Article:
As strength and conditioning programs have gained popularity in recent years, so have two commonly used fitness acronyms:
EMOM (every minute on the minute)
AMRAP (as many reps as possible)
These are terms for workout methods that will help increase your strength, endurance and volume of movement to improve your mobility and general physical preparedness.
According to Gold’s Gym fitness expert Steven Harris, you’re likely doing one of these types of workouts in your own fitness routine without realizing it.
“Whenever you think, ‘I’m going to do this number of moves in a minute,’ or when you push yourself to do more reps in the same amount of time, you’re doing a version of EMOM or AMRAP,” Harris says.
EMOM workout: Every minute on the minute
In an EMOM workout, you perform a specific move at the start of every minute. Then you repeat the pattern a designated number of times for the duration of the routine.
For example, if the workout is four moves done 10 times each, you might have a minute to complete each set of 10. If you finish the set before the minute is up, you are allowed the remaining time to rest.
“This workout teaches you to move well and focuses on correct form and quality reps to build strength,” Harris says. “It’s also good for dedicating time to areas where you need improvement.”
Are you aiming to do an unassisted pull-up, for instance? An EMOM workout with moves that target your arms, shoulders, back and abdomen will build up those muscles to help you reach that goal.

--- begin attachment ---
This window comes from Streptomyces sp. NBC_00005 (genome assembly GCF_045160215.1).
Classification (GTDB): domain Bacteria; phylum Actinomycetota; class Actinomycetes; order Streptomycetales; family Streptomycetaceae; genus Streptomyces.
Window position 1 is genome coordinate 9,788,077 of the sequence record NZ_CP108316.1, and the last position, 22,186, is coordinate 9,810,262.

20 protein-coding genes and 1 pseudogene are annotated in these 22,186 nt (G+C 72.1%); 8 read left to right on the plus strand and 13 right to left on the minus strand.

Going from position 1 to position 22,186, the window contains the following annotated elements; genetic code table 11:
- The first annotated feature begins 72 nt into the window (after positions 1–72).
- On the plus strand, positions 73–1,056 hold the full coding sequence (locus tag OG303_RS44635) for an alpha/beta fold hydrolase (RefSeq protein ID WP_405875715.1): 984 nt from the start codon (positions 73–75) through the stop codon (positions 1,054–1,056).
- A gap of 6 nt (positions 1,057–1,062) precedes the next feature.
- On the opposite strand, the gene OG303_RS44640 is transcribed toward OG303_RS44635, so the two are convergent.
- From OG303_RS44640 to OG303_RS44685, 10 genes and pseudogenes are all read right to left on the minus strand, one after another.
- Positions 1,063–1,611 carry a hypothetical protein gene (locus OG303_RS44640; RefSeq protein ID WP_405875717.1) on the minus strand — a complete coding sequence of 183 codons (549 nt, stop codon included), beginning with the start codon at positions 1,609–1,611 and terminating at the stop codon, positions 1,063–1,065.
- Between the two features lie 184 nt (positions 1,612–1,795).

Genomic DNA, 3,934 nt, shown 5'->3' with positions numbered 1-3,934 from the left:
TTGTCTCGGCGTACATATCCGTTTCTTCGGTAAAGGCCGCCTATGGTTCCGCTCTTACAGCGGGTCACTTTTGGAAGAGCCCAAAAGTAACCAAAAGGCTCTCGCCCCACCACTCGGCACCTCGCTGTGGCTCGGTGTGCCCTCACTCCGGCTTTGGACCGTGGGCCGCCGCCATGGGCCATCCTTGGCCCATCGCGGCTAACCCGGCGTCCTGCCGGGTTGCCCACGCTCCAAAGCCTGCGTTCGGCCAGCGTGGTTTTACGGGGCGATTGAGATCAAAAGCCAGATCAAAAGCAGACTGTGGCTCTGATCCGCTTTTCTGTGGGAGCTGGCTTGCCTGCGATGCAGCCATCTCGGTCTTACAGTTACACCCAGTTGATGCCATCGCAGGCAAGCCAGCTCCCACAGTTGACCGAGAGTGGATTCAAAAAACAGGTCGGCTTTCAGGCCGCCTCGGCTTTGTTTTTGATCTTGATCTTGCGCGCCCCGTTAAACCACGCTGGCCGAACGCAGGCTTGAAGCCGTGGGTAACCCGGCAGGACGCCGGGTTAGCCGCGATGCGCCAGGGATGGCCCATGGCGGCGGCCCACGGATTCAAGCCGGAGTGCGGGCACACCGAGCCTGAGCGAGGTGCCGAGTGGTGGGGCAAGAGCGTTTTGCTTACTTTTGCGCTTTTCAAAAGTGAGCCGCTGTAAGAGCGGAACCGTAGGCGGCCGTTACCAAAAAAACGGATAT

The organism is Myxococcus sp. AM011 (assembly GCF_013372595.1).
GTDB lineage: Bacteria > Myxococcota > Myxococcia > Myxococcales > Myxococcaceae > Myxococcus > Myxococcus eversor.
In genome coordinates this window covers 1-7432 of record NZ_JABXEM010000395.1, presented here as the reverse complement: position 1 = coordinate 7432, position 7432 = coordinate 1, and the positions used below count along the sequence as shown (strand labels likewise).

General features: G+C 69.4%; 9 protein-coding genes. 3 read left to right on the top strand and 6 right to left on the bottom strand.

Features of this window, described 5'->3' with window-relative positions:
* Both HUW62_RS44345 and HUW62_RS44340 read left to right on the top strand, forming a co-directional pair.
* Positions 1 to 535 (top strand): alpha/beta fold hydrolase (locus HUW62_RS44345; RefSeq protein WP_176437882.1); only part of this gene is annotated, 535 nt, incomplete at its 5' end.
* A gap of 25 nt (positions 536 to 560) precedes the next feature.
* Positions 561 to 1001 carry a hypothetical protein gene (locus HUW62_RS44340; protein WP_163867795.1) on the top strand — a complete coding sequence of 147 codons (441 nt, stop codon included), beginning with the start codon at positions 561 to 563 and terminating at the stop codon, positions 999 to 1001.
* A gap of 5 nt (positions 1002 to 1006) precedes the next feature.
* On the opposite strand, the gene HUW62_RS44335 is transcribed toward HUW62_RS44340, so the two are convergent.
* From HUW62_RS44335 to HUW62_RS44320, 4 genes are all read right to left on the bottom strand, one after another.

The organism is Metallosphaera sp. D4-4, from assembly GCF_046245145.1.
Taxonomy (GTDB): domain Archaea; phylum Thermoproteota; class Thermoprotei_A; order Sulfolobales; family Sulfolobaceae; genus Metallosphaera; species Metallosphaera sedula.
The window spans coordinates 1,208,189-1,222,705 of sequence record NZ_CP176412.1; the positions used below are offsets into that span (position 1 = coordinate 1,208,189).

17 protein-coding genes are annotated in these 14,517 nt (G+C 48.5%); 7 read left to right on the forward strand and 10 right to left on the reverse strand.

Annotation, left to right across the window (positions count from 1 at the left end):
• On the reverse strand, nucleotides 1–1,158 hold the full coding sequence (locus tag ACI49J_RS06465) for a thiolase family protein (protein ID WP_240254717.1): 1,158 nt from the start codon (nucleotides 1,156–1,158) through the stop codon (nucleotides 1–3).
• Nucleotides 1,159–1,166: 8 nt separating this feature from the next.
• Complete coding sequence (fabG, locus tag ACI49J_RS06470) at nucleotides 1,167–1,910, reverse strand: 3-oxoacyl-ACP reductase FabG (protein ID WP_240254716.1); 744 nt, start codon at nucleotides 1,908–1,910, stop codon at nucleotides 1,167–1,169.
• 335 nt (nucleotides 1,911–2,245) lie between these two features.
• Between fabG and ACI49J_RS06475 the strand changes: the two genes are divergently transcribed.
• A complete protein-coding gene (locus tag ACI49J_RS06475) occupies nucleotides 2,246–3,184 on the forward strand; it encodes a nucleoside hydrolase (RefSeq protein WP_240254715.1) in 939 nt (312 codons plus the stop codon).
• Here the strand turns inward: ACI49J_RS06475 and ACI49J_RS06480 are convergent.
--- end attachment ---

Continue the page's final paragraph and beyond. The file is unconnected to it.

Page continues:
AMRAP workout: As many reps as possible
In an AMRAP workout, you perform a specific move as many times as possible within a designated amount of time. Using the previous example, you would have a minute per move to do as many of the four moves as you can, resting along the way as needed.
“This is more of a conditioning approach, teaching you to move well, fast,” Harris says. “A lot of people call this a circuit.”
He recommends that beginners consult a Gold’s Gym expert when planning an AMRAP workout to make sure the moves target a variety of muscle groups.
“Be careful not to do too much of one thing, because it can increase the likelihood of overtraining and the potential for injury if you aren’t doing the moves correctly.”
Try this eight-minute bodyweight workout in both styles to see which of the fitness acronyms you prefer.
Squats (minutes one and five)
Push-ups (minutes two and six)
Burpees (minutes three and seven)
Sit ups (minutes four and eight)
EMOM goal: Do each move 10 times per designated minute.
AMRAP goal: Do as many of each move as you are able per designated minute. Keep track of how many you do.
“Focus on being competitive with yourself,” Harris says. “These workouts are designed to measure your output and to use again to see how you’ve improved.”
Now that you know what these fitness acronyms stand for, see how you can apply an EMOM or AMRAP approach to some of our other workouts: